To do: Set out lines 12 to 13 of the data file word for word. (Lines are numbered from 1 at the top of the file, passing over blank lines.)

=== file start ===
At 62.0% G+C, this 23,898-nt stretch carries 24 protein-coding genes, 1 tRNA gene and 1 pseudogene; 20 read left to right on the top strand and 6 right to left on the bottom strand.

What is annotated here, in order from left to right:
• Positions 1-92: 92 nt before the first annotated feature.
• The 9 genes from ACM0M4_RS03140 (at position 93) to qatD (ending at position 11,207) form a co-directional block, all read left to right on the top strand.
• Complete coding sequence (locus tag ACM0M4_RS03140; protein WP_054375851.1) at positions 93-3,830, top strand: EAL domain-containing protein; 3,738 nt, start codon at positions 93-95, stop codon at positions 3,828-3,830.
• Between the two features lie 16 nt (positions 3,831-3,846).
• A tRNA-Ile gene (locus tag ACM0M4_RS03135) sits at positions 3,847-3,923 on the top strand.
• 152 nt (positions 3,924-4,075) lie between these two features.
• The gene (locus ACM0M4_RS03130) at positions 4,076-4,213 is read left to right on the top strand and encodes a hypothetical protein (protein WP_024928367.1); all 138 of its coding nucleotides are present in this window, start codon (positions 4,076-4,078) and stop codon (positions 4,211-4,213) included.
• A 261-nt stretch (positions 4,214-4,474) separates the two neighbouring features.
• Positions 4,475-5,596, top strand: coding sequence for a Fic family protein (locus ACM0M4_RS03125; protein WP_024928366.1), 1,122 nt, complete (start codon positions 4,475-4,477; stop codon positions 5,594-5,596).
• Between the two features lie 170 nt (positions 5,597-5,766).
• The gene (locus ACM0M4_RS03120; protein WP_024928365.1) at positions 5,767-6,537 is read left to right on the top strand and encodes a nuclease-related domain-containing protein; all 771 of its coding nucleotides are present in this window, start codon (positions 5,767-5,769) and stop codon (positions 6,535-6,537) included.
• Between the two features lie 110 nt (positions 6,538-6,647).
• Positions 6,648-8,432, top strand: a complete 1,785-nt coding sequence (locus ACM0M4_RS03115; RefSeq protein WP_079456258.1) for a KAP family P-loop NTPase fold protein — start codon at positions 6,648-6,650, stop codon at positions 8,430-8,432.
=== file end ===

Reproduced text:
• Between the two features lie 170 nt (positions 5,597-5,766).
• The gene (locus ACM0M4_RS03120; protein WP_024928365.1) at positions 5,767-6,537 is read left to right on the top strand and encodes a nuclease-related domain-containing protein; all 771 of its coding nucleotides are present in this window, start codon (positions 5,767-5,769) and stop codon (positions 6,535-6,537) included.